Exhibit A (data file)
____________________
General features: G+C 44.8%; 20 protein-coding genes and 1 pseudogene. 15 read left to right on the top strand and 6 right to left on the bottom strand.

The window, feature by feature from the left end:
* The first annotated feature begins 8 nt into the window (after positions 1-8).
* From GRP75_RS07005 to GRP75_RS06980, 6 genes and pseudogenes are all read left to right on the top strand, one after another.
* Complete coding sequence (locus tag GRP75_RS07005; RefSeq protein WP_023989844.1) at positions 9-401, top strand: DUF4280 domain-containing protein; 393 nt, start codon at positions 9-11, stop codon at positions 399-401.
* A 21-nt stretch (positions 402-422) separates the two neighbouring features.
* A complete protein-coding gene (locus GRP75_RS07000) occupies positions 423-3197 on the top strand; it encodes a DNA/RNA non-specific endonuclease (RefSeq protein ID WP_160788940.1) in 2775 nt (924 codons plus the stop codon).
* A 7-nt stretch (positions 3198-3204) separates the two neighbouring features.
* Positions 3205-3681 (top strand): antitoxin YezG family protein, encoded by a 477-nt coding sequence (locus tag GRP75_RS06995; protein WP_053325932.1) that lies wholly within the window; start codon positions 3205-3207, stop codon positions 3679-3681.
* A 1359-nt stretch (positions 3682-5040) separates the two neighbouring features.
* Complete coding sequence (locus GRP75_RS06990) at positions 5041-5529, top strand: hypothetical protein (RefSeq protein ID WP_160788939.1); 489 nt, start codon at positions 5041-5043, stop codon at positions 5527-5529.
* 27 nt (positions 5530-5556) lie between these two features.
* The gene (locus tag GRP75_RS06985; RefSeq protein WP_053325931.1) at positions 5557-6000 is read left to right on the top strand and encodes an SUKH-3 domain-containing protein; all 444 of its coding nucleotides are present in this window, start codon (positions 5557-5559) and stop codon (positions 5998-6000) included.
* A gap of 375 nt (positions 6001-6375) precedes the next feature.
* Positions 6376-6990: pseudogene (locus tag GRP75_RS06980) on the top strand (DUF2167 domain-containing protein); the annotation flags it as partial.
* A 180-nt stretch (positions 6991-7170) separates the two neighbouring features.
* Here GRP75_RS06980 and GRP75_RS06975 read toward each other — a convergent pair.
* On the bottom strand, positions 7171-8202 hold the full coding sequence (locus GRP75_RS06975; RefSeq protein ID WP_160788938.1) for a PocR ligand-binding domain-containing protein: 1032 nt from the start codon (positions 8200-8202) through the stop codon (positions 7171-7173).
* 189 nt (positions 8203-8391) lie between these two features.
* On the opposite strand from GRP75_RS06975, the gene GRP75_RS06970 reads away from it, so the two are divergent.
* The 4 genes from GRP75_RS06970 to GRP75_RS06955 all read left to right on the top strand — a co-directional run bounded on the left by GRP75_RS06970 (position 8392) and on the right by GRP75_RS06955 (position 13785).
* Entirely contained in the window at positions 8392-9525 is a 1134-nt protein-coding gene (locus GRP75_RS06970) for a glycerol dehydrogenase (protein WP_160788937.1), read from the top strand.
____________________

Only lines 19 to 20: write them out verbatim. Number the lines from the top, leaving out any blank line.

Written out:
* 189 nt (positions 8203-8391) lie between these two features.
* On the opposite strand from GRP75_RS06975, the gene GRP75_RS06970 reads away from it, so the two are divergent.